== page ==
All the major soap operas on British television feature a pub as their focal point, with their 'pub' becoming a household name. The Rovers Return is the world famous pub on Coronation Street, the top British 'soap' broadcast on ITV. The Queen Vic (short for the Queen Victoria) is the pub on EastEnders, the major 'soap' on BBC1, while The Bull in The Archers and the Woolpack on Emmerdale are also central meeting points. The sets of each of the three major television soap operas have been visited by royalty, including Queen Elizabeth II. The centrepiece of each visit was a trip into the Rovers, the Vic or the Woolpack to be offered a drink.

US president George W. Bush fulfilled his ambition of visiting a 'genuine English pub' during his November 2003 State Visit to the UK when he shared lunch and a pint of non-alcoholic lager with British Prime Minister Tony Blair at the Dun Cow pub in Sedgefield, County Durham.

Irish public houses

Superficially there is little difference between an Irish pub and its English counterpart. However, closer scrutiny will reveal some differences. There is more live music in an Irish pub, some of which are known in the Irish language as Ceilí Houses, and a customer is more likely to entertain the assembly with a song. The atmosphere in such places is called "craic" or "crack" (a word for fun). In Ireland pubs usually bear the name of the current or a previous owner, e.g., Murphy's or O'Connor's Pub. Famous pubs in Dublin include O'Donoghue's, an Irish music pub in Merrion Row frequented by American tourists, Doheny & Nesbitt, where politicians, journalists and writers drink together, the Horse Shoe Bar in the Shelbourne Hotel, where journalists like Eamon Dunphy are regular drinkers, and The George, Dublin's largest gay pub. Individual pubs are also associated with famous Irish writers and poets such as Patrick Kavanagh, Brendan Behan and James Joyce.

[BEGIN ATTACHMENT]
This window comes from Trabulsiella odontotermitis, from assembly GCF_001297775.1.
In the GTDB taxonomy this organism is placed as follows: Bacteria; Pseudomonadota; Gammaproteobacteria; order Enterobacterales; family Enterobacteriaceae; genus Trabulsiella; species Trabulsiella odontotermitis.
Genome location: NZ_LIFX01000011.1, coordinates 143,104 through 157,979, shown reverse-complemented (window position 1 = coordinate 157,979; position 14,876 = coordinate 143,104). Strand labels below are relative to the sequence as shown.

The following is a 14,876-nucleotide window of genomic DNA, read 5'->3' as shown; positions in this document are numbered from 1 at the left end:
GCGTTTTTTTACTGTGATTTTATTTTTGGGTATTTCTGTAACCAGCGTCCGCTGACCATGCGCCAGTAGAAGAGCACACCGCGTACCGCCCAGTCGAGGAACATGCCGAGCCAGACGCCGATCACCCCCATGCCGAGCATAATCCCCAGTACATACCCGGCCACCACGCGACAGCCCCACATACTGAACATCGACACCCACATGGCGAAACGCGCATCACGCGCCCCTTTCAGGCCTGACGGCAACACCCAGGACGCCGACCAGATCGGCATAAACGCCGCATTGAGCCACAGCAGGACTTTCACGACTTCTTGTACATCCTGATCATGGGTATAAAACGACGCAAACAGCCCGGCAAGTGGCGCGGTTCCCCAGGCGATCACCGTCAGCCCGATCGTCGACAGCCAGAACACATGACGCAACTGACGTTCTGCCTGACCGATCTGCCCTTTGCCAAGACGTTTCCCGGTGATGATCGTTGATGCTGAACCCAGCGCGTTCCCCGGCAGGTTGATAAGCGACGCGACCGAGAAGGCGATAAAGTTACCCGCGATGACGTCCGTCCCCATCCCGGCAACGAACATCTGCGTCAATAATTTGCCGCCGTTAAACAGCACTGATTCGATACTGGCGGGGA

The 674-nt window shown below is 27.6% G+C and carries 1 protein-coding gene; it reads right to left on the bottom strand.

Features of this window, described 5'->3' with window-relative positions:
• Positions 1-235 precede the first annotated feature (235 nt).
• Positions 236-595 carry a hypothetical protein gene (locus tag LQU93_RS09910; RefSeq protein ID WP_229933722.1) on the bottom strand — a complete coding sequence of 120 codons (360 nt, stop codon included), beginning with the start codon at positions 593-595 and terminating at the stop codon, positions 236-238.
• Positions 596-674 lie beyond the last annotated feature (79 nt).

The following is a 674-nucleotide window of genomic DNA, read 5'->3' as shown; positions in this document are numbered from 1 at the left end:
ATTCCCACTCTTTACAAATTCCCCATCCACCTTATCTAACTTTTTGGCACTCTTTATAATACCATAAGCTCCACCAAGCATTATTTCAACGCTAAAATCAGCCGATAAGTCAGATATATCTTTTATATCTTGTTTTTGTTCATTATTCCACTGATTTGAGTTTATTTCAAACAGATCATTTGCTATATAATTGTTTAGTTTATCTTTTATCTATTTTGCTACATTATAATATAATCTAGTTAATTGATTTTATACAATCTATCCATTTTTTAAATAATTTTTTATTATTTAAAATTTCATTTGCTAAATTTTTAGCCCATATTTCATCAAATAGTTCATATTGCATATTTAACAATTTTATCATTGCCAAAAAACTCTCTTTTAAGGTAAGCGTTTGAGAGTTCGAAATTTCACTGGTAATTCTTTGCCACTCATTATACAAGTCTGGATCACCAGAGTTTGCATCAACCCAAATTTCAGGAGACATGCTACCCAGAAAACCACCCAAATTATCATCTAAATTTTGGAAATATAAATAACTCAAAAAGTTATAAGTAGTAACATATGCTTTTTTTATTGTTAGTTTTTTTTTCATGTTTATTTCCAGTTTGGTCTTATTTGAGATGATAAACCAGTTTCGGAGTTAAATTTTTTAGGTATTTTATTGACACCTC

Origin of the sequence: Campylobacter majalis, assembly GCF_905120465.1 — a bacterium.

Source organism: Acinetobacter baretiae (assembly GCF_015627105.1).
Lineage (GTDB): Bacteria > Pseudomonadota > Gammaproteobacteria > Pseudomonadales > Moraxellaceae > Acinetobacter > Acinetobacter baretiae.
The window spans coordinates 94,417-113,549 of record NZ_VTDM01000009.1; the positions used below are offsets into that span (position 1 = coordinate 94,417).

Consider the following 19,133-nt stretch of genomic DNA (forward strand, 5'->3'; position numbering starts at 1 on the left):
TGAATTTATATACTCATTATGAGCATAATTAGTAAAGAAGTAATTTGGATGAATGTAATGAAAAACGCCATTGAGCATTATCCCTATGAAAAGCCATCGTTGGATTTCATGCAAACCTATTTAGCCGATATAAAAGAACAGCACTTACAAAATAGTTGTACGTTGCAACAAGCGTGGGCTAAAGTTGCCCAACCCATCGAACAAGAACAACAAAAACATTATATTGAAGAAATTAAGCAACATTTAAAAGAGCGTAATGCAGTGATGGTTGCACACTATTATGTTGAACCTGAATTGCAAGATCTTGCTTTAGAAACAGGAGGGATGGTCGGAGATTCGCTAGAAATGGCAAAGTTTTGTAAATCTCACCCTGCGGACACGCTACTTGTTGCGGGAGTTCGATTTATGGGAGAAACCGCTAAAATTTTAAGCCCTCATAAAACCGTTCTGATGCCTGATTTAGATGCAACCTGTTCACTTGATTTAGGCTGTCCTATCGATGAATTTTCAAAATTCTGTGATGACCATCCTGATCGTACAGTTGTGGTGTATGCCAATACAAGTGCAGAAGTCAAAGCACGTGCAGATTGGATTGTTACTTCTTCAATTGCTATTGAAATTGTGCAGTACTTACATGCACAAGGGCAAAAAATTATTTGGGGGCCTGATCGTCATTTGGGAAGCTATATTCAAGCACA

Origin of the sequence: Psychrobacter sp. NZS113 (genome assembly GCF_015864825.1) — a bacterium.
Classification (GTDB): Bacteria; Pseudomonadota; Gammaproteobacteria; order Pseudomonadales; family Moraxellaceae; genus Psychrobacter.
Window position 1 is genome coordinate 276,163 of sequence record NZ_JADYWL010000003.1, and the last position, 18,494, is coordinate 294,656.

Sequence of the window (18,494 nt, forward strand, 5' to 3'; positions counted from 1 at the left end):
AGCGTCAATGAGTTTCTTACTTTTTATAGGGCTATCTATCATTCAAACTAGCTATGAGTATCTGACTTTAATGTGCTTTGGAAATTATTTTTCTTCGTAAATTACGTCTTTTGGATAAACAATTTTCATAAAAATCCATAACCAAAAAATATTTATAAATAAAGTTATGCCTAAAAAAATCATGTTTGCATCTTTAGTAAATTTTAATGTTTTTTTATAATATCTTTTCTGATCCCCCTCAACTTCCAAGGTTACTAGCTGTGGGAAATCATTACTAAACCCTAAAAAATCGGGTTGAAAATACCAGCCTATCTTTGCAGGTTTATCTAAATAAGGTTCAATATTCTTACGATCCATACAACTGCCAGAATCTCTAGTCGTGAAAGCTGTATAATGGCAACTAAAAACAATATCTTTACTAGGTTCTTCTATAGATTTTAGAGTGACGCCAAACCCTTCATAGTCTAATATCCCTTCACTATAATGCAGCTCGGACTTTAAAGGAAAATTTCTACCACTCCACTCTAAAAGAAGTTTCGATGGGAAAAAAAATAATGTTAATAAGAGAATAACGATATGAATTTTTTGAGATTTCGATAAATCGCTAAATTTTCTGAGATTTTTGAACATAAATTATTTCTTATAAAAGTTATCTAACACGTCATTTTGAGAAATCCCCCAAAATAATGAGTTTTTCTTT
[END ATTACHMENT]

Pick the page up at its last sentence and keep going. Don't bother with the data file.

'Irish Pubs' have been opened throughout the world, particularly in the 1980s and 1990s, from New York to Frankfurt, Johannesburg to Beijing. Main drinks consumed in Irish pubs include stout or ales like Guinness, Smithwicks and Kilkenny, lagers such as Budweiser, Heineken, Carlsberg and Harp and other spirits like whiskey and Baileys. Alcopops are also becoming popular with the youth market, many of whom no longer drink beverages such as Guinness. Cider is also a drink which is consumed much in the pubs in Ireland with Bulmers (sold as "Magners" outside of the Republic of Ireland to distinguish it from the internationally recognized Hereford cider-makers, H.P. Bulmer and Company, with which it shares a common heritage) being the leading brand. Non-alcoholic drinks are also available. The smoking ban in the Republic has noticeably changed the Irish pub experience; many pubs now offer enclosed and often heated outdoor smoking areas.

Speaking of Smoking Areas...

For 8 years now, publican Brian Papworth has run the Fox and Parrot as a non-smoking pub. This is, however, just a bit misleading to his potential customers that smoke.

The Fox and Parrot sits on 2 acres of land ( 87118.91663 square feet ). The actual tavern is 1,100 square feet. So, in reality, only 1.3% of the property is non-smoking.

There is a 500 square foot patio/deck out front and a 200 square foot deck on the side of the tavern. Brian would much prefer that you smoke in these 2 areas as opposed to wandering about the 2 acre property as bears abound on his land, which borders on the park.